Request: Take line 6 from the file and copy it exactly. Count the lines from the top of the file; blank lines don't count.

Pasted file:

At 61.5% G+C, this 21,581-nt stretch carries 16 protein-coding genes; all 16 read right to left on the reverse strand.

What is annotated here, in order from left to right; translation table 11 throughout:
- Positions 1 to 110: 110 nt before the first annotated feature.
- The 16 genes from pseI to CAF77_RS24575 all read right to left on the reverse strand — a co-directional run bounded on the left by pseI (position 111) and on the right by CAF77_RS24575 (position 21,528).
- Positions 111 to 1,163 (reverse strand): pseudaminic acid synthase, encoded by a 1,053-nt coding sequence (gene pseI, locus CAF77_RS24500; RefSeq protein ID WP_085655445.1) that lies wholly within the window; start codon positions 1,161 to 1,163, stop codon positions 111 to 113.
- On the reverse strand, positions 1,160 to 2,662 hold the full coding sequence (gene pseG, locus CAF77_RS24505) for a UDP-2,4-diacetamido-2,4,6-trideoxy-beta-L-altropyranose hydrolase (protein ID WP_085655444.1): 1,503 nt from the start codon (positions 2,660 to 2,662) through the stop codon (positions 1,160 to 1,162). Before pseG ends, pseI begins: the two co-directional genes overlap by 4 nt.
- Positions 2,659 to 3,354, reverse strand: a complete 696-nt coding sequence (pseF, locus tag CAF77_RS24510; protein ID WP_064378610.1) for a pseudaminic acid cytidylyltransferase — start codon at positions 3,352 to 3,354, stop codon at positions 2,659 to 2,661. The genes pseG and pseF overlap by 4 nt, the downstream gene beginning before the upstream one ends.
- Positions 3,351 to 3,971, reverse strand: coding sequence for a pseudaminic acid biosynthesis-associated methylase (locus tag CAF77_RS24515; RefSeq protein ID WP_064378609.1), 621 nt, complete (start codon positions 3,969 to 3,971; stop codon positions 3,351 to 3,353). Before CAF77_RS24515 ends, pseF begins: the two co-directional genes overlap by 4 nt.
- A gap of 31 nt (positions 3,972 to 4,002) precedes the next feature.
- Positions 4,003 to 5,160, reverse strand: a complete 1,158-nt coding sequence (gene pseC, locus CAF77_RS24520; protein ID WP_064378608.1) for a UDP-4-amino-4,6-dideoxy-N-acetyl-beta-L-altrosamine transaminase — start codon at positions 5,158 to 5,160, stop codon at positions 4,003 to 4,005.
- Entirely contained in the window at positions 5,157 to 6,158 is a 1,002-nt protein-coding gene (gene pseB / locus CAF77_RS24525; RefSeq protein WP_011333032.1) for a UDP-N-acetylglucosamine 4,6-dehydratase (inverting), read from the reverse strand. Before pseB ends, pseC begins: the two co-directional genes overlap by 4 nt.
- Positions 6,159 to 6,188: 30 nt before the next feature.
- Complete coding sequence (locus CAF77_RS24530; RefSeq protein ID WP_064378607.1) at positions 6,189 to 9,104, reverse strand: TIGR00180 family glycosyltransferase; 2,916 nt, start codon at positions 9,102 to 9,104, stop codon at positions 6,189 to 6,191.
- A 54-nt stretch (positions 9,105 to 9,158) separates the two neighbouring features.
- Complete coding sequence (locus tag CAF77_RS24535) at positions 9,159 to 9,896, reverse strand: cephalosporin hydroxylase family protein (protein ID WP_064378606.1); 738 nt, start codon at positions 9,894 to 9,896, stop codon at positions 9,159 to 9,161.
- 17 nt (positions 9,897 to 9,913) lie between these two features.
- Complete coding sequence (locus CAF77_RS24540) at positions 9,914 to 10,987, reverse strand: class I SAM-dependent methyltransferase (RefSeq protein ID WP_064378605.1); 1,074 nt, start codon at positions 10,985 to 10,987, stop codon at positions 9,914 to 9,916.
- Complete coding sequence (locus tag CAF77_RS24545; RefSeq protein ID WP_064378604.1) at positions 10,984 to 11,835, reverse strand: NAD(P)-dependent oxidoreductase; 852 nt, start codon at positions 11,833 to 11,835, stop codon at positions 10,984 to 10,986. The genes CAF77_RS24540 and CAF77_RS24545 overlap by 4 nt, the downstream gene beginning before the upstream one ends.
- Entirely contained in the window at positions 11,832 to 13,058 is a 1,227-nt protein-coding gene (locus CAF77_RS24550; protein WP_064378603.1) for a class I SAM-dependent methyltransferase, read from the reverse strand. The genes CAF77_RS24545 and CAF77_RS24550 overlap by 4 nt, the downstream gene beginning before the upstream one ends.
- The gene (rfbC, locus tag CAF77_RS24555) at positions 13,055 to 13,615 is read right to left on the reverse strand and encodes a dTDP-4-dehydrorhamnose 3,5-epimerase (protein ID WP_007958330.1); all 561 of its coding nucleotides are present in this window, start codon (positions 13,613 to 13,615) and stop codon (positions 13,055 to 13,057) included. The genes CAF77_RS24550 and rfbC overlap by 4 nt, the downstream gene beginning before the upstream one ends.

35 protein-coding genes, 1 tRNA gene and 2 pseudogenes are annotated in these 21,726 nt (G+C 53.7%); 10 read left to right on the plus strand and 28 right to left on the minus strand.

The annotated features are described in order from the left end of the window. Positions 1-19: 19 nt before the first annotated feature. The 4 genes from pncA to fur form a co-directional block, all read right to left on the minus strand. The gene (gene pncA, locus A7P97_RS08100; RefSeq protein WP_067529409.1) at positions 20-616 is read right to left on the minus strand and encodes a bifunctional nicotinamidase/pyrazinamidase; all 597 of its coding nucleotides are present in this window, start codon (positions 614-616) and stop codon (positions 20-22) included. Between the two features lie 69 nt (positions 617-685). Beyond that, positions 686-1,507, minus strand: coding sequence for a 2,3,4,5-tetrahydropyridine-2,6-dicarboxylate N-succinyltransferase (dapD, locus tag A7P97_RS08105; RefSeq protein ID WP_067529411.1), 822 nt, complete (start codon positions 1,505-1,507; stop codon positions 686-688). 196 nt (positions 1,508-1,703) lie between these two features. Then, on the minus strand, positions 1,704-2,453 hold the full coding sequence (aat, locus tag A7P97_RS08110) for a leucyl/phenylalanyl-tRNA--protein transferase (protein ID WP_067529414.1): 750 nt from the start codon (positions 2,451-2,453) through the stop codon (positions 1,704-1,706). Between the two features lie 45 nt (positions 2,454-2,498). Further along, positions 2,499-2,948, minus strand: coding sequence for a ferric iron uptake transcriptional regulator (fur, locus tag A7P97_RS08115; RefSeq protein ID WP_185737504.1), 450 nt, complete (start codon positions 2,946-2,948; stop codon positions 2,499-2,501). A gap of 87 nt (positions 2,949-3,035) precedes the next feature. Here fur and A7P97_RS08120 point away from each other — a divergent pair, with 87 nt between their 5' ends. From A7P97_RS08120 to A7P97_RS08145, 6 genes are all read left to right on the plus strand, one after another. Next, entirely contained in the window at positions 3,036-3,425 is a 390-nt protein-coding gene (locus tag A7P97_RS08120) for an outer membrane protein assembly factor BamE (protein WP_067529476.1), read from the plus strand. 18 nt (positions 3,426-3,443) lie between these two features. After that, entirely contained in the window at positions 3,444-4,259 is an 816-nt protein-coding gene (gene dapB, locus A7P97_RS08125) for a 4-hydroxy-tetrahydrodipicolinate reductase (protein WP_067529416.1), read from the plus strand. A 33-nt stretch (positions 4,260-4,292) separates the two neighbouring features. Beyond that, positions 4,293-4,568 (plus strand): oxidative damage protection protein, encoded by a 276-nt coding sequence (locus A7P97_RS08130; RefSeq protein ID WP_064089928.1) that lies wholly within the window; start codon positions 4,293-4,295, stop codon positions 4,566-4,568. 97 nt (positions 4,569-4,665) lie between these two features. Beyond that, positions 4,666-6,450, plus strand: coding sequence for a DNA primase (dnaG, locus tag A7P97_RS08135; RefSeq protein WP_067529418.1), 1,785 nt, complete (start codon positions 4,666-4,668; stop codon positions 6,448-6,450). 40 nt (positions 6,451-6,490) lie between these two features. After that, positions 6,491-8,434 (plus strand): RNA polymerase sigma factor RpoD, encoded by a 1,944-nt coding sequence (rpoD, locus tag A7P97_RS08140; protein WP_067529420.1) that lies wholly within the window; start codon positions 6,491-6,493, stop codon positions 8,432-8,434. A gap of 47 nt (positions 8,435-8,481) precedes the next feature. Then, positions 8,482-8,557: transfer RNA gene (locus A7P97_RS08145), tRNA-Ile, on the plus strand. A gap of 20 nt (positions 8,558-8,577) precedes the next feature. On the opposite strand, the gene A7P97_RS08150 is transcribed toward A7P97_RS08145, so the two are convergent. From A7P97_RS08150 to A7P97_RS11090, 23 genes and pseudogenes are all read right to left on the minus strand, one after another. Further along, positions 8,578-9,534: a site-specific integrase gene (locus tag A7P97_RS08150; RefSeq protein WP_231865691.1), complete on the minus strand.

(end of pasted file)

- On the reverse strand, positions 1,160 to 2,662 hold the full coding sequence (gene pseG, locus CAF77_RS24505) for a UDP-2,4-diacetamido-2,4,6-trideoxy-beta-L-altropyranose hydrolase (protein ID WP_085655444.1): 1,503 nt from the start codon (positions 2,660 to 2,662) through the stop codon (positions 1,160 to 1,162). Before pseG ends, pseI begins: the two co-directional genes overlap by 4 nt.